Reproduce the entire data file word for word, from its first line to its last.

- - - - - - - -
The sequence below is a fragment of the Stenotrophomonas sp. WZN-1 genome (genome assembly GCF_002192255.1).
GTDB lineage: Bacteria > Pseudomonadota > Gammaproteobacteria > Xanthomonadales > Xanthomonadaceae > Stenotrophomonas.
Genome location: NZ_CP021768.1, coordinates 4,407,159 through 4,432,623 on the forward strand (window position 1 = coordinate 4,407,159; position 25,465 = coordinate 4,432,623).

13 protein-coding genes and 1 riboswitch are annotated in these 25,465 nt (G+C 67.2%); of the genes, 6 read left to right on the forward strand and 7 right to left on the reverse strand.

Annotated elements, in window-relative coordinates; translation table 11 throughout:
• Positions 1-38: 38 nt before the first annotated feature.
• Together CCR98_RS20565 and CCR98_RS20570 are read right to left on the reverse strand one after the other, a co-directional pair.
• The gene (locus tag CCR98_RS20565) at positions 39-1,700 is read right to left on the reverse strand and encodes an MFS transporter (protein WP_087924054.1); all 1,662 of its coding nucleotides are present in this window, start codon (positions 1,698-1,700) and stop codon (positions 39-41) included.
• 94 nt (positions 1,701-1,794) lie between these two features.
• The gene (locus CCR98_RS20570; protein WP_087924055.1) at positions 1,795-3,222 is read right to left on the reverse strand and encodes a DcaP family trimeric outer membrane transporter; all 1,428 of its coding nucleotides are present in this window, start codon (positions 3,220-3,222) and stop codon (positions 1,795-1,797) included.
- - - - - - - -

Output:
The sequence below is a fragment of the Stenotrophomonas sp. WZN-1 genome (genome assembly GCF_002192255.1).
GTDB lineage: Bacteria > Pseudomonadota > Gammaproteobacteria > Xanthomonadales > Xanthomonadaceae > Stenotrophomonas.
Genome location: NZ_CP021768.1, coordinates 4,407,159 through 4,432,623 on the forward strand (window position 1 = coordinate 4,407,159; position 25,465 = coordinate 4,432,623).

13 protein-coding genes and 1 riboswitch are annotated in these 25,465 nt (G+C 67.2%); of the genes, 6 read left to right on the forward strand and 7 right to left on the reverse strand.

Annotated elements, in window-relative coordinates; translation table 11 throughout:
• Positions 1-38: 38 nt before the first annotated feature.
• Together CCR98_RS20565 and CCR98_RS20570 are read right to left on the reverse strand one after the other, a co-directional pair.
• The gene (locus tag CCR98_RS20565) at positions 39-1,700 is read right to left on the reverse strand and encodes an MFS transporter (protein WP_087924054.1); all 1,662 of its coding nucleotides are present in this window, start codon (positions 1,698-1,700) and stop codon (positions 39-41) included.
• 94 nt (positions 1,701-1,794) lie between these two features.
• The gene (locus CCR98_RS20570; protein WP_087924055.1) at positions 1,795-3,222 is read right to left on the reverse strand and encodes a DcaP family trimeric outer membrane transporter; all 1,428 of its coding nucleotides are present in this window, start codon (positions 3,220-3,222) and stop codon (positions 1,795-1,797) included.